Carbon Monoxide Poisoning

Carbon monoxide (CO) is a potentially deadly, odorless, tasteless gas.

Health Risks

Carbon monoxide poisoning can cause permanent damage to parts of your body that require a lot of oxygen, such as the heart and brain, and may result in neurological damage, illness, coma, or death. Infants, pregnant women, people with lung or heart disease, and people with anemia are especially vulnerable to the effects of carbon monoxide poisoning.

Sources of Exposure

Carbon monoxide comes from fuel burning sources including: furnaces, fireplaces, cars, wood stoves, kerosene space heaters, charcoal grills, and gas appliances like water heaters, ovens, and clothes dryers. If installed, maintained, and used properly, these appliances are not a problem. Carbon monoxide becomes a problem when:

  • Vehicles are left running in enclosed spaces.
  • Vehicles idle near fresh air sources such as doors, windows, and ventilation system air intakes.
  • You sit in an idling car or swim behind an idling boat.
  • Portable fuel-burning heating units or generators are used indoors without proper ventilation.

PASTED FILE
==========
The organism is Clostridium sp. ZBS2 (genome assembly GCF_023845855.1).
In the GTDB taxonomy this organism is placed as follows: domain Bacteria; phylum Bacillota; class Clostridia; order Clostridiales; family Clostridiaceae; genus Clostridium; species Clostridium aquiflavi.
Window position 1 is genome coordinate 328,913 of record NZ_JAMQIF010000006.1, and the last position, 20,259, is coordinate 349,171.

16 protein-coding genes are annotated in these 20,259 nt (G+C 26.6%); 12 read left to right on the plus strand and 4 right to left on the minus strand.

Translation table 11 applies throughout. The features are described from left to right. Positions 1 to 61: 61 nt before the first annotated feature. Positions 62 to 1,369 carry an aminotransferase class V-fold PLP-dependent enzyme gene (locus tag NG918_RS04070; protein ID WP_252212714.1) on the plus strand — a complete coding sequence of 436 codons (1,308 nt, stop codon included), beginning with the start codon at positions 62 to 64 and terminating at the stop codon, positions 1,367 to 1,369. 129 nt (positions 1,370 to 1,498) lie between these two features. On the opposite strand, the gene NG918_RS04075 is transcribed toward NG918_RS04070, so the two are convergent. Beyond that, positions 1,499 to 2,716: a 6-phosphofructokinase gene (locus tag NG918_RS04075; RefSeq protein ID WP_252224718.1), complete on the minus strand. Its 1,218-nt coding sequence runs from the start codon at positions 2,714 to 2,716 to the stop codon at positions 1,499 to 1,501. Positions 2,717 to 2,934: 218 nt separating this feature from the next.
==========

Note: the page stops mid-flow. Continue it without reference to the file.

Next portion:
• Chimneys and flues become damaged or blocked.
  • Homes are too tightly sealed and insulated causing carbon monoxide to be trapped in living areas.
  • Charcoal is burned inside a home, or in a tent, vehicle, or garage.
  • Unvented gasoline, propane, or natural gas equipment is used indoors or in partially enclosed spaces.

Signs and Symptoms

Health effects from carbon monoxide poisoning can occur over a short or long period of time. Symptoms of carbon monoxide poisoning can include headaches, dizziness, drowsiness, nausea, vomiting, shortness of breath, and tightness across the chest.

What you should do

If you think you have been exposed to carbon monoxide

  • Leave the area you are in immediately and get fresh air.
  • Call 911 from a safe location.
  • Call your local fire department to have the carbon monoxide level checked in your home.
  • Make an appointment with your doctor.

To prevent carbon monoxide poisoning

  • Heat and ventilate with properly installed and maintained equipment. Never use a gas range, oven, or dryer for heating your home. Never operate an unvented gas-burning appliance in a closed room or in a room while you sleep.
  • Install carbon monoxide detectors in several areas of your home or business, including the basement stairwell and outside bedrooms.
  • Test your carbon monoxide alarm routinely and replace dead batteries.
  • Read and follow instructions when installing appliances and combustion devices or have a trained professional do the installation.
  • Maintain and inspect appliances according to the manufacturer’s recommendations.
  • Do not use gasoline-powered equipment and tools indoors or in partially enclosed spaces.
  • Ensure that snow and ice do not block exhaust vents and pipes on buildings and vehicles.